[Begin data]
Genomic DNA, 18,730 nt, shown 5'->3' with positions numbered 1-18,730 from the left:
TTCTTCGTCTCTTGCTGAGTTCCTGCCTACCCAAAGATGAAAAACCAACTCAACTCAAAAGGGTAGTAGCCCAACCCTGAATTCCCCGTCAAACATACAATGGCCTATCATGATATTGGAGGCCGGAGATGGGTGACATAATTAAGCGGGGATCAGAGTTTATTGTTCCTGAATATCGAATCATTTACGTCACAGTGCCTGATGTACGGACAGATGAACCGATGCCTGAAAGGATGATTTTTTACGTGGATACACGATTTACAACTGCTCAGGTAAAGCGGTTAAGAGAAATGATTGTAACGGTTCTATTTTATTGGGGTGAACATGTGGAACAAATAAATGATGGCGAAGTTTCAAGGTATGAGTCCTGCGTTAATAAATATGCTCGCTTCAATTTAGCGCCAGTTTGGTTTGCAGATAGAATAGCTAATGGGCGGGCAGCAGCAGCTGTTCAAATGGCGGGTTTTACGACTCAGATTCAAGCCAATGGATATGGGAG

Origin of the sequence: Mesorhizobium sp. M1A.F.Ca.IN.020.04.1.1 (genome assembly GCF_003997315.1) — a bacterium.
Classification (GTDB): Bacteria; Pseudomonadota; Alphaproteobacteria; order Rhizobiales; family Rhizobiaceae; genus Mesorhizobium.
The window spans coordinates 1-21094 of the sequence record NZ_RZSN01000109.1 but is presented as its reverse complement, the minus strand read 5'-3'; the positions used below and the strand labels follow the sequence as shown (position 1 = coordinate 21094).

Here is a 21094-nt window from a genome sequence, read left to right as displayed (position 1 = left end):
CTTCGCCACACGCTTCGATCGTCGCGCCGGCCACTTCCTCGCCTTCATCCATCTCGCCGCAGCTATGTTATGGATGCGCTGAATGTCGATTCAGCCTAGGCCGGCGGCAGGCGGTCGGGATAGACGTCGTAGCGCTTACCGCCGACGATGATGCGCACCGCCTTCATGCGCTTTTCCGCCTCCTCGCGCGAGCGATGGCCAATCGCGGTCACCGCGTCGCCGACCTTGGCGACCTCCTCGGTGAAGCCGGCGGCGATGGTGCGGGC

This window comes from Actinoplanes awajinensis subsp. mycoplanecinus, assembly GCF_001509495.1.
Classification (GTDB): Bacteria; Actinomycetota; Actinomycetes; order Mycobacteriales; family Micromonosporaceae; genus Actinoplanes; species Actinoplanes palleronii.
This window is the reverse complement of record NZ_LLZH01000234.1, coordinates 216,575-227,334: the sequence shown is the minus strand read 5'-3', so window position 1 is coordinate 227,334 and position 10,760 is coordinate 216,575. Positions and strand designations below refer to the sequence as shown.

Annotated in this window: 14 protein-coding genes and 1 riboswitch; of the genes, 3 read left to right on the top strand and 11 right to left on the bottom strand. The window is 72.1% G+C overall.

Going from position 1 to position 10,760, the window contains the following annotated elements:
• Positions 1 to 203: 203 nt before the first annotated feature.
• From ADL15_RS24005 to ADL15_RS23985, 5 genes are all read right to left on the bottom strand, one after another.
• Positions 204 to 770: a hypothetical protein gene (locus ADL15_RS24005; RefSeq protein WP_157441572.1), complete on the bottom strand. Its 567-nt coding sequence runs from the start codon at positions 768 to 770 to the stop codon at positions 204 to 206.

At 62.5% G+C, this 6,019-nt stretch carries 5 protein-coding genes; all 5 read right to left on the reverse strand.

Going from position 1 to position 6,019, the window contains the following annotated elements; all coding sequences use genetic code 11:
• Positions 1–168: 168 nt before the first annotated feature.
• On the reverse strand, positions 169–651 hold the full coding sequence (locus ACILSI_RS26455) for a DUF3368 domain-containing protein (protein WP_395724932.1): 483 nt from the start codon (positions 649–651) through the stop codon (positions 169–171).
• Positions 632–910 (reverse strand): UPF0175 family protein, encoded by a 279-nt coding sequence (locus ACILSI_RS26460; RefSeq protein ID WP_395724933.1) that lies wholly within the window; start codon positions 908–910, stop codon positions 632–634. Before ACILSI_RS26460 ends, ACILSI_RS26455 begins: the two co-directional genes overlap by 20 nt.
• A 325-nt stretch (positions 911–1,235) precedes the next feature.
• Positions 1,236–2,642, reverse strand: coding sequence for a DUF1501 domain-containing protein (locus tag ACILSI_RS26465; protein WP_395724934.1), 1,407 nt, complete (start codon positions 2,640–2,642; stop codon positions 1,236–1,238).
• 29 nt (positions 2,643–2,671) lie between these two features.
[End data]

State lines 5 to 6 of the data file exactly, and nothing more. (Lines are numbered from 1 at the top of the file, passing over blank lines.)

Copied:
The window spans coordinates 1-21094 of the sequence record NZ_RZSN01000109.1 but is presented as its reverse complement, the minus strand read 5'-3'; the positions used below and the strand labels follow the sequence as shown (position 1 = coordinate 21094).

Here is a 21094-nt window from a genome sequence, read left to right as displayed (position 1 = left end):